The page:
We have been on a cooking tear lately: beef short ribs, Chinese chicken wraps, tons of BBQ (more on that later), oh so much. Last Friday night, we entertained friends from Miami, so, playing to the crowd, I made a magnificent pot of sublimely smoky Cuban black beans with pork, Arroz con Pollo, and an avocado-mango salad that, were it the last food you ever tasted, would guarantee a happy deliverance from this mortal coil. (That was my Alexandre Dumas sentence du jour.) The spanakopita above was similarly wonderful. How many times have you been to a Greek Restaurant (most of which have about as much relation with Greek food as Mars does with Jupiter) and had a soggy pile of spinach and phyllo that the chef had the nerve to call Spanakopita? Well, it can be an absolutely superb bite of buttery, crunchy phyllo, salty feta, and slightly bitter spinach with just a hint of mint. That’s what I’m talking about, dog! The recipe was from America’s Test Kitchen 2011, Mediterranean Specials, which is available on Amazon Prime, or you can watch the video here. It takes a little time to put together, but it is oh, so worth it.
For beating the heat in the summertime ATL, nothing succeeds quite as well as a cold bowl of fresh gazpacho, which is a Spanish tomato soup made of chopped peppers, onions, cucumbers, garlic and sherry vinegar. Many of the recipes you find will include green bell peppers, but this is one ingredient I do not like in my gazpacho. It’s too bitter and doesn’t complement the acidic tomatoes like sweet red and yellow peppers. Most recipes also call for some degree of blending after you’ve chopped all the veggies. This one (from Cooks Illustrated) was a pure chop but after some experimentation, Kristin and I both agreed that blending about half of the veggies gives you just the right texture, and it saves a ton of time on the chop! Here’s a quick tip: always chop peppers and tomatoes skin side down. If your knife isn’t razor sharp, you’ll crush the tomato before it cuts, so placing the skin side against the cutting board gives you a chance to slice through the meat before you cut the skin. (That sounds kind of violent, doesn’t it?) Have fun. Eat well. 🙂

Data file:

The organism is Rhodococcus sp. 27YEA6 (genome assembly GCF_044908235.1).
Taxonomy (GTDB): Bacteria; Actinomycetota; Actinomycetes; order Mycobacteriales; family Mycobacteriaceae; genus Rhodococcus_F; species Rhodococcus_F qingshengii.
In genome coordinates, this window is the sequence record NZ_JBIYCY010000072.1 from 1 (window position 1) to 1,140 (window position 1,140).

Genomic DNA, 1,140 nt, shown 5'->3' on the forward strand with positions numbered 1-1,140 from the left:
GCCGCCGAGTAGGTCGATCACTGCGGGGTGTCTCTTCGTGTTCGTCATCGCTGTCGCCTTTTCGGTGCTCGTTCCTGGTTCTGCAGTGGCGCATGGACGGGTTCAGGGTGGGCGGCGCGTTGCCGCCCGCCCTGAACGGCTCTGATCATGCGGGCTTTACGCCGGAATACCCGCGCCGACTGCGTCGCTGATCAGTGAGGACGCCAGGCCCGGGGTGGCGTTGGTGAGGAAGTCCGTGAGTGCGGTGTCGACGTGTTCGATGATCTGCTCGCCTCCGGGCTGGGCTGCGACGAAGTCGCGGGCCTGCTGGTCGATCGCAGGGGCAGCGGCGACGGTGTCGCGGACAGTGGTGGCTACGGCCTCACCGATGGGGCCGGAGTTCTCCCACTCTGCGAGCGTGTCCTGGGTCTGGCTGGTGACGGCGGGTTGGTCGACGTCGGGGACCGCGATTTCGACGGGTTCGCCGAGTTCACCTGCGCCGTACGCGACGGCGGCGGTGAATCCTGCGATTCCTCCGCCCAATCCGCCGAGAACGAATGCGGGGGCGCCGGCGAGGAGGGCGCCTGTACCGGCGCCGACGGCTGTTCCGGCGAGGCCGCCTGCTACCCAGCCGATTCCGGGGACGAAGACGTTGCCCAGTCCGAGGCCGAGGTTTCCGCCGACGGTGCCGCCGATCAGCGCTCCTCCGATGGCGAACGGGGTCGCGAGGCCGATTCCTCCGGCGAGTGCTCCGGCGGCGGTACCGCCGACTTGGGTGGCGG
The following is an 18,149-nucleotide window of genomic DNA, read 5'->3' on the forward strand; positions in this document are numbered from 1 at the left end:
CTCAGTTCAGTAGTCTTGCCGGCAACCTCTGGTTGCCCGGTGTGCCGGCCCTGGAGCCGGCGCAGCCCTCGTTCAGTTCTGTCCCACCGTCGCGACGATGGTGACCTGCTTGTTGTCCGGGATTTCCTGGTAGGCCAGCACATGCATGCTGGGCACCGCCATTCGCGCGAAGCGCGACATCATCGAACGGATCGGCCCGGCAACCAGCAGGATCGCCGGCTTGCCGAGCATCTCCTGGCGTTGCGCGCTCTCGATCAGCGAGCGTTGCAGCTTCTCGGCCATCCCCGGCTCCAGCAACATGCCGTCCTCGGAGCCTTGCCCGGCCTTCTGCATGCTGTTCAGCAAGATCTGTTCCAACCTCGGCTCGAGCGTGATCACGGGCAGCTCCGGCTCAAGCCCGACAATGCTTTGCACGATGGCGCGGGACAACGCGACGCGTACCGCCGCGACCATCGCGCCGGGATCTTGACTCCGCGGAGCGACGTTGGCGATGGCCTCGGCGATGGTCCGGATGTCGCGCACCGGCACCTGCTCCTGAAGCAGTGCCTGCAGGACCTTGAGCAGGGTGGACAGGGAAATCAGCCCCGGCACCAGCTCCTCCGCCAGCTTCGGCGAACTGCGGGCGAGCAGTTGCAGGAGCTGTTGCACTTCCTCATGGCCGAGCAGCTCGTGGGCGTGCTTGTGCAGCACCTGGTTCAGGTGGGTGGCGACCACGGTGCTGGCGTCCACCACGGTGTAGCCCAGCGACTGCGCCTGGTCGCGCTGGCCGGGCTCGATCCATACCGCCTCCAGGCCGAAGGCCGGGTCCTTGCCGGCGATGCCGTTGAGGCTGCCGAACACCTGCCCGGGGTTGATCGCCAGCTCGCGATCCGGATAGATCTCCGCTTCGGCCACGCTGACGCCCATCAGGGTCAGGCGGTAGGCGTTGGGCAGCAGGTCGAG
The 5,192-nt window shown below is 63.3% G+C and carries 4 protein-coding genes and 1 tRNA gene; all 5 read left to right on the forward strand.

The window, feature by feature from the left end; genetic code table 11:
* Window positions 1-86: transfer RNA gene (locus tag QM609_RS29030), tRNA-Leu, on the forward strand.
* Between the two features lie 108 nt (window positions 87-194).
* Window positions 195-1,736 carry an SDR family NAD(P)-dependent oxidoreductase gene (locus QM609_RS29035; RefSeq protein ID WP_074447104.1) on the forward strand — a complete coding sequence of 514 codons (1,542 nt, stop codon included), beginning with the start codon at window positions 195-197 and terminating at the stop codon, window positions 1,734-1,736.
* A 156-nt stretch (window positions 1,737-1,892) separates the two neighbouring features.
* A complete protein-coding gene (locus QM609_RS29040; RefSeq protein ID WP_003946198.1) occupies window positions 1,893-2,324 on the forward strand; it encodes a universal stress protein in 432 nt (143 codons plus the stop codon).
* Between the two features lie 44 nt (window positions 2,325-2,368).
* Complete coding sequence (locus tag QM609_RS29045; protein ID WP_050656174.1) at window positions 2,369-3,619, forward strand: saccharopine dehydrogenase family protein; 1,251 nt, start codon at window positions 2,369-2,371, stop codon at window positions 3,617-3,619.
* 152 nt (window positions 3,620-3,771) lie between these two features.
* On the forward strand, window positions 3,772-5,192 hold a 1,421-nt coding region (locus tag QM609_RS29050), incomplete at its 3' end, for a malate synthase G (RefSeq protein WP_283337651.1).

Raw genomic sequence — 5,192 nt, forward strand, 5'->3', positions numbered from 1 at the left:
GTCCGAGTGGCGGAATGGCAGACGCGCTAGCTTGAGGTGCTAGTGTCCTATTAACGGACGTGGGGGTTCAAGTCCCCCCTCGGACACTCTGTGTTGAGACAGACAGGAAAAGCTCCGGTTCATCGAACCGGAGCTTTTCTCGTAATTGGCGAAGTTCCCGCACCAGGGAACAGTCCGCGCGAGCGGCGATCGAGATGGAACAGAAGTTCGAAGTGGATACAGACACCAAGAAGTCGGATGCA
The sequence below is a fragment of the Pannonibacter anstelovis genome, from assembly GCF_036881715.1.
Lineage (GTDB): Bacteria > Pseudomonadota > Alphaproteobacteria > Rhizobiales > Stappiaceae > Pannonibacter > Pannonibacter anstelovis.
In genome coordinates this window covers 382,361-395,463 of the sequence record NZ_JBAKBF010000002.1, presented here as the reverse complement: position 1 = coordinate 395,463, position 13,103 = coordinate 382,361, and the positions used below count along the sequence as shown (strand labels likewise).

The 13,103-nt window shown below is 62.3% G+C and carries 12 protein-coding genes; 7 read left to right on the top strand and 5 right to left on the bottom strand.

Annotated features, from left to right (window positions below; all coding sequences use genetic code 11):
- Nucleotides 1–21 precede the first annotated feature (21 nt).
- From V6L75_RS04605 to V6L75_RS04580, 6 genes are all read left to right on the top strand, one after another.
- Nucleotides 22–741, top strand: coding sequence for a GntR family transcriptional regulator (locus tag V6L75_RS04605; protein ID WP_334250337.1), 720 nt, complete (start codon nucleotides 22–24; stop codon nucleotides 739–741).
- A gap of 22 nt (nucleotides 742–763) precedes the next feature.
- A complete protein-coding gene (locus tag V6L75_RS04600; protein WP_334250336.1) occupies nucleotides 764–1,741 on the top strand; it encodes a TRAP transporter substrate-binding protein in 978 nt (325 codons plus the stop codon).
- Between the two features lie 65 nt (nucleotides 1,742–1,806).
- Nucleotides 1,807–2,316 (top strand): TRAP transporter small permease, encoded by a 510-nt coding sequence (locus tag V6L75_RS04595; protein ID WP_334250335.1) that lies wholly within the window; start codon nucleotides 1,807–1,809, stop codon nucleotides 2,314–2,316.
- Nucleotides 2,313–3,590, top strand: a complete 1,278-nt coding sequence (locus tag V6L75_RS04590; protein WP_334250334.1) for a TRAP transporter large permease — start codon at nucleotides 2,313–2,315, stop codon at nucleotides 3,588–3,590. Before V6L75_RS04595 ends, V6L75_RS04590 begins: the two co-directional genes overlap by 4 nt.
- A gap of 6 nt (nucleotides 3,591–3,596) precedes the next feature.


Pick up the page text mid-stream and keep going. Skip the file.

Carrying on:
Oh, I love me some ribs, dog. And ribs really aren’t too hard to BBQ, so we eat a lot of ribs. Start with a good dry rub, or buy pre seasoned racks like these babies from Costco. If you have a grill with a smoker attachment, you can really spread out the racks and not have to babysit too much. If you’re on a charcoal or gas grill, you can heat one side (or pile the charcoal there) and use a metal box that holds the hardwood chips for you, or just wrap the wood in foil and poke a few holes in it. I really love mesquite but any good hardwood will do. Keep the grill around 250 degrees, and keep the smoke coming. The smoke gives it that beautiful red exterior and the awesome flavor. Now, here’s a great secret: You don’t have to completely cook the ribs on the grill, which can take many hours. If you smoke them for about two hours, that’s plenty, and then you can remove the racks, wrap them individually in several layers of foil, and pop them in a 300 degree oven for two or three hours until the meat gets very tender. Sometimes it takes longer, but the point is, they get all the flavor from the smoking. After the meat is tender, remove them from the oven and put them into a large paper bag, or wrap them in towels to help trap in the heat and the steam. I usually let them cool down this way, refrigerate, and then eat them the next day. You’ll have some serious, melt in your mouth ribbage!
I recently found this recipe as we were clearing out our unused cook books. We have too many, and, alas, we are no longer accepting applications for new ones. Having cooked my way through college (Taco Stand and DePalma’s, Athens, GA, woofwoofwoof), I can humbly say that I am a darned good cook. Where I found this chicken piccata recipe, I don’t know, but it holds the title of Worst Recipe, Ever in the Smith household. After styling the plates, Kristin and I sat down, took a bite, and quickly agreed that it 1) tasted like bile; and, 2) made better trash than dinner. Walker says that it should be “Eu de chicken barf”